Two or sometimes three times a year since I left Northern Ireland 38 years ago, I have returned to Ballyronan.   When telling friends and family about my plans, I always say I'm 'going home'.  Even after all this time,  I'm still more at home there than any of the places I have lived in England, even our current house in Chester where we have lived for the last 12 years.  So even though both Mummy and Daddy are no longer there,  I wanted to go back and stay in our house in Ballyronan this half term.  Kate and I spent a couple of nights there last week - she loves it too and was happy to come with me, despite being totally cut off from her friends because there's no decent mobile signal or broadband.


Oh but it was lonely without Daddy.  House all closed up and cold when we arrived; no TV turned up too loud; no Mirror crossword to complete; no callers just walking in the back door.  Just an empty armchair.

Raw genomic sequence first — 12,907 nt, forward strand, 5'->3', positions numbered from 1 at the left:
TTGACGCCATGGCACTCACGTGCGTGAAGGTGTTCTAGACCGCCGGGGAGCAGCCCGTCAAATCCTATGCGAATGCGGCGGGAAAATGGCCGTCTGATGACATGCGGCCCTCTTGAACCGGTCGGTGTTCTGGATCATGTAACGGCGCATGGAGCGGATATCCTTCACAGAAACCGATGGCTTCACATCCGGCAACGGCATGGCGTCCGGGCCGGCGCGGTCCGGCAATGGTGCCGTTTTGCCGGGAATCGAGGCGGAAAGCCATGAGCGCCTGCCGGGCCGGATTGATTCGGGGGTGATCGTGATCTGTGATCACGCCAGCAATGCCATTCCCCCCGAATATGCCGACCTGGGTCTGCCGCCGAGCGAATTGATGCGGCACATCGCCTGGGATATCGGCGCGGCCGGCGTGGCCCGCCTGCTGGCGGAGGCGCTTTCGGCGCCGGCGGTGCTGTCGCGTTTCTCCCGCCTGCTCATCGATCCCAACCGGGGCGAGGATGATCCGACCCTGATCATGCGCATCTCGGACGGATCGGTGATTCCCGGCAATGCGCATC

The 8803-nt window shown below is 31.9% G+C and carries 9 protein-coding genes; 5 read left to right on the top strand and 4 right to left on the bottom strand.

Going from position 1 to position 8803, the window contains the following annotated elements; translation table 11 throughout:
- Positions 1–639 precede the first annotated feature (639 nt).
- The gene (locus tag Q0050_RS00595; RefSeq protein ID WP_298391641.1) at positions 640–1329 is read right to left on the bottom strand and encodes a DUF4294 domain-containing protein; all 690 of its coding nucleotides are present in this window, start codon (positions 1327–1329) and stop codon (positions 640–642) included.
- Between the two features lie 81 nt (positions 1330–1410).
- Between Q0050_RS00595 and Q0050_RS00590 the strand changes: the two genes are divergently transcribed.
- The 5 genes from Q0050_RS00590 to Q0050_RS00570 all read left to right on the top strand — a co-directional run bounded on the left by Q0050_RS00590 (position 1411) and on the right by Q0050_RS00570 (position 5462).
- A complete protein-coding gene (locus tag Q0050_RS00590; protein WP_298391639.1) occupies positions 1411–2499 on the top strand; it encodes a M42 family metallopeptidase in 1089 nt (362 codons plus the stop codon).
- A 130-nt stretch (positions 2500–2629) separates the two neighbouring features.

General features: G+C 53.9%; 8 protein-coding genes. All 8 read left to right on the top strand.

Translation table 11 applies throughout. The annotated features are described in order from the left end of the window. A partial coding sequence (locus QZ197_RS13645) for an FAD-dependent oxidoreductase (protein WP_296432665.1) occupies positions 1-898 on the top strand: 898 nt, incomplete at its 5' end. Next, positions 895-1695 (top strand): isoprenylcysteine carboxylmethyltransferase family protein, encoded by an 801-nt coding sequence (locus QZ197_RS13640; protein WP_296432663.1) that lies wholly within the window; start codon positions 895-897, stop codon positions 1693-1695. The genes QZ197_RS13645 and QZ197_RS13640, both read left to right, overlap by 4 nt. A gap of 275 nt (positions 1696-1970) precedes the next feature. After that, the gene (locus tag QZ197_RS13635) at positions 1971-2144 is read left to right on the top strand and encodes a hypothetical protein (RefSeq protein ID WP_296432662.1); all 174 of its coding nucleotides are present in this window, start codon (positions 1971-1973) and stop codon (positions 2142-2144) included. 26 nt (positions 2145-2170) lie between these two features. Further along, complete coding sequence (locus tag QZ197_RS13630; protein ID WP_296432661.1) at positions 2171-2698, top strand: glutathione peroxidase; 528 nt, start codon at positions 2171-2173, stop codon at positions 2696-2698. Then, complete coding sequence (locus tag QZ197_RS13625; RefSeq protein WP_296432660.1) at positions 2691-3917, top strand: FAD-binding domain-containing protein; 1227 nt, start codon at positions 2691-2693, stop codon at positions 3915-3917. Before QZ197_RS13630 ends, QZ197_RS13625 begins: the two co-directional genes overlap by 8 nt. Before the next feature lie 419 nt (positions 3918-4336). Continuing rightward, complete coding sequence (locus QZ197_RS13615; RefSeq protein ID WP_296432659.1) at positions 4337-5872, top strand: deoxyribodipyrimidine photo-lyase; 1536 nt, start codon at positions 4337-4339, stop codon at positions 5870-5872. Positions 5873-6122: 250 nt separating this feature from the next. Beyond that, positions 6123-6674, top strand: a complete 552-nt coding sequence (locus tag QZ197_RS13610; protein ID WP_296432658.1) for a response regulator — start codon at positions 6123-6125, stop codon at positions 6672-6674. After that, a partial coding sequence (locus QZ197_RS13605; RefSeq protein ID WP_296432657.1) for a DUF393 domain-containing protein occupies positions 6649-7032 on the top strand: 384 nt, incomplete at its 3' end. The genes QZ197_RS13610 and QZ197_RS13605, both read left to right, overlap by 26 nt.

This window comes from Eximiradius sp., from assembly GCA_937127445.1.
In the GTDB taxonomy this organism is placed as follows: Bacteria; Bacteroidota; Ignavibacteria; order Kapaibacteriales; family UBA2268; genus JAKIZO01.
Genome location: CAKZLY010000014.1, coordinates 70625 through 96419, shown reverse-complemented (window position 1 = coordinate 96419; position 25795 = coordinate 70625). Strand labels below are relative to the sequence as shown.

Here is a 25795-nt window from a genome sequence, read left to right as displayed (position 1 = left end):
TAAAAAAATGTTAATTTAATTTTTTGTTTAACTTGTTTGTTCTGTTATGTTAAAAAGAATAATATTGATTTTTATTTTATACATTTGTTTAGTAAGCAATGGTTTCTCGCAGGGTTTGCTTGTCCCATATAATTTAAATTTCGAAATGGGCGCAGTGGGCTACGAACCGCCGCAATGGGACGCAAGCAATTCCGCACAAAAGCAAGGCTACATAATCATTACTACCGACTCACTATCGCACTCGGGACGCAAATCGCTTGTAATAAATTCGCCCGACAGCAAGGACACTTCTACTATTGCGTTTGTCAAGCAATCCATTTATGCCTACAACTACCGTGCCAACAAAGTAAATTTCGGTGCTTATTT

But glad we went - the sun shone for us and we enjoyed walking down by the lough despite the clouds of May flies which gather there.  We visited family and friends; we shopped in Magherafelt; we took it easy and watched rubbishy telly.

And we visited two graves.  One in Saltersland Presbyterian church graveyard at the Loup.  Evocative place names for me for now three generations of my family lie there.  And the other in Bellaghy, where Seamus Heaney is buried.  There are brown tourist information signs showing visitors the way.  I went to pay my respects there too.


I'll finish with the last part of Heaney's Clearances which pretty much sums up how I feel about returning to Ballyronan now.

I thought of walking round and round a space
Utterly empty, utterly a source
Where the decked chestnut tree had lost its place
In our front hedge above the wallflowers.
The white chips jumped and jumped and skited high.
I heard the hatchet's differentiated
Accurate cut, the crack, the sigh
And collapse of what luxuriated
Through the shocked tips and wreckage of it all.
Deep-planted and long gone, my coeval
Chestnut from a jam jar in a hole,
Its heft and hush became a bright nowhere,
A soul ramifying and forever
Silent, beyond silence listened for.